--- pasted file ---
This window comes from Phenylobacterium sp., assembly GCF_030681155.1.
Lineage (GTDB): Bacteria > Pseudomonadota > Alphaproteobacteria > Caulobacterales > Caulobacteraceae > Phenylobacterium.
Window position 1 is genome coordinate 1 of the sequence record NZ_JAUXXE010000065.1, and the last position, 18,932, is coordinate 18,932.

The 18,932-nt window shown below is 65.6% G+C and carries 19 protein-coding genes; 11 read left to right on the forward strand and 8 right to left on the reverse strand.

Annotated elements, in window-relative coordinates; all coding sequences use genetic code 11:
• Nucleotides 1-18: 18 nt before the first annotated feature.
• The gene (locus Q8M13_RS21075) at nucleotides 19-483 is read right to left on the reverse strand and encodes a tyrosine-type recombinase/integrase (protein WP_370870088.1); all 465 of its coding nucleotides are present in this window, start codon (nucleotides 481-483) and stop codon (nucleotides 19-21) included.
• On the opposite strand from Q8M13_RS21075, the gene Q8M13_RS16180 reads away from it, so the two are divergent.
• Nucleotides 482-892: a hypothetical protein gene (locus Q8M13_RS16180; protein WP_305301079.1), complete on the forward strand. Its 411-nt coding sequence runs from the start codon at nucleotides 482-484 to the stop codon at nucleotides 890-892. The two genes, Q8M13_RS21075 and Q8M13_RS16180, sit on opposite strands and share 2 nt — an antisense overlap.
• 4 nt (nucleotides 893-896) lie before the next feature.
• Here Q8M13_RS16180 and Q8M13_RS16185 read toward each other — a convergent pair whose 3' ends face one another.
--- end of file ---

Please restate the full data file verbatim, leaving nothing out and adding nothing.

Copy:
This window comes from Phenylobacterium sp., assembly GCF_030681155.1.
Lineage (GTDB): Bacteria > Pseudomonadota > Alphaproteobacteria > Caulobacterales > Caulobacteraceae > Phenylobacterium.
Window position 1 is genome coordinate 1 of the sequence record NZ_JAUXXE010000065.1, and the last position, 18,932, is coordinate 18,932.

The 18,932-nt window shown below is 65.6% G+C and carries 19 protein-coding genes; 11 read left to right on the forward strand and 8 right to left on the reverse strand.

Annotated elements, in window-relative coordinates; all coding sequences use genetic code 11:
• Nucleotides 1-18: 18 nt before the first annotated feature.
• The gene (locus Q8M13_RS21075) at nucleotides 19-483 is read right to left on the reverse strand and encodes a tyrosine-type recombinase/integrase (protein WP_370870088.1); all 465 of its coding nucleotides are present in this window, start codon (nucleotides 481-483) and stop codon (nucleotides 19-21) included.
• On the opposite strand from Q8M13_RS21075, the gene Q8M13_RS16180 reads away from it, so the two are divergent.
• Nucleotides 482-892: a hypothetical protein gene (locus Q8M13_RS16180; protein WP_305301079.1), complete on the forward strand. Its 411-nt coding sequence runs from the start codon at nucleotides 482-484 to the stop codon at nucleotides 890-892. The two genes, Q8M13_RS21075 and Q8M13_RS16180, sit on opposite strands and share 2 nt — an antisense overlap.
• 4 nt (nucleotides 893-896) lie before the next feature.
• Here Q8M13_RS16180 and Q8M13_RS16185 read toward each other — a convergent pair whose 3' ends face one another.